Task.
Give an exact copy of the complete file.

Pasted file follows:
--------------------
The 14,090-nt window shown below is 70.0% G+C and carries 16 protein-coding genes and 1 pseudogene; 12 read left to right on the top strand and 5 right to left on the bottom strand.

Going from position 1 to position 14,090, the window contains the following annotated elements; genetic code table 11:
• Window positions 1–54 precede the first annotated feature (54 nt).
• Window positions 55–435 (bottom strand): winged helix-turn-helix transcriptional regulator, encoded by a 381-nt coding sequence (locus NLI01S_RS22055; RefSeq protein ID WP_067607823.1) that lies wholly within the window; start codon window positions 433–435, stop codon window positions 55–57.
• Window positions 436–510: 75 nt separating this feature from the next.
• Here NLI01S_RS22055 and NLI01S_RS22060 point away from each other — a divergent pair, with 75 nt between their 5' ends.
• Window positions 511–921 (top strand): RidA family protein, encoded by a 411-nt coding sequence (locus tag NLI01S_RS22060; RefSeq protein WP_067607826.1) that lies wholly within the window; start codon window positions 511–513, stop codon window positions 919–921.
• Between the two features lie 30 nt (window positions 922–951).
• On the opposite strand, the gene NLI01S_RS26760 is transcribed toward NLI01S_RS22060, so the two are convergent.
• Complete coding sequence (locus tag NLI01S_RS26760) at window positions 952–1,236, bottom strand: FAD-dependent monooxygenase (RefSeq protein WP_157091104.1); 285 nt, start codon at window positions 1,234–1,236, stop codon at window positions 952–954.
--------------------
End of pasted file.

The 14,090-nt window shown below is 70.0% G+C and carries 16 protein-coding genes and 1 pseudogene; 12 read left to right on the top strand and 5 right to left on the bottom strand.

Going from position 1 to position 14,090, the window contains the following annotated elements; genetic code table 11:
• Window positions 1–54 precede the first annotated feature (54 nt).
• Window positions 55–435 (bottom strand): winged helix-turn-helix transcriptional regulator, encoded by a 381-nt coding sequence (locus NLI01S_RS22055; RefSeq protein ID WP_067607823.1) that lies wholly within the window; start codon window positions 433–435, stop codon window positions 55–57.
• Window positions 436–510: 75 nt separating this feature from the next.
• Here NLI01S_RS22055 and NLI01S_RS22060 point away from each other — a divergent pair, with 75 nt between their 5' ends.
• Window positions 511–921 (top strand): RidA family protein, encoded by a 411-nt coding sequence (locus tag NLI01S_RS22060; RefSeq protein WP_067607826.1) that lies wholly within the window; start codon window positions 511–513, stop codon window positions 919–921.
• Between the two features lie 30 nt (window positions 922–951).
• On the opposite strand, the gene NLI01S_RS26760 is transcribed toward NLI01S_RS22060, so the two are convergent.
• Complete coding sequence (locus tag NLI01S_RS26760) at window positions 952–1,236, bottom strand: FAD-dependent monooxygenase (RefSeq protein WP_157091104.1); 285 nt, start codon at window positions 1,234–1,236, stop codon at window positions 952–954.